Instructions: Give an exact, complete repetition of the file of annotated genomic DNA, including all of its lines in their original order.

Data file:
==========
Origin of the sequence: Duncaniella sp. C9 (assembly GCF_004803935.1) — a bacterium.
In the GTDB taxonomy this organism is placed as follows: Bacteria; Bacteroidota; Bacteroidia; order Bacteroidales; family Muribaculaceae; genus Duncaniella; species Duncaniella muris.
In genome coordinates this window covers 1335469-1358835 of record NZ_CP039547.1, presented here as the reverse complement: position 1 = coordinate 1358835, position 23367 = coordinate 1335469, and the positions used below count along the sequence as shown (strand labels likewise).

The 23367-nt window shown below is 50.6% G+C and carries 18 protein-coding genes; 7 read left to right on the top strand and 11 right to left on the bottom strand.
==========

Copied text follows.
Origin of the sequence: Duncaniella sp. C9 (assembly GCF_004803935.1) — a bacterium.
In the GTDB taxonomy this organism is placed as follows: Bacteria; Bacteroidota; Bacteroidia; order Bacteroidales; family Muribaculaceae; genus Duncaniella; species Duncaniella muris.
In genome coordinates this window covers 1335469-1358835 of record NZ_CP039547.1, presented here as the reverse complement: position 1 = coordinate 1358835, position 23367 = coordinate 1335469, and the positions used below count along the sequence as shown (strand labels likewise).

The 23367-nt window shown below is 50.6% G+C and carries 18 protein-coding genes; 7 read left to right on the top strand and 11 right to left on the bottom strand.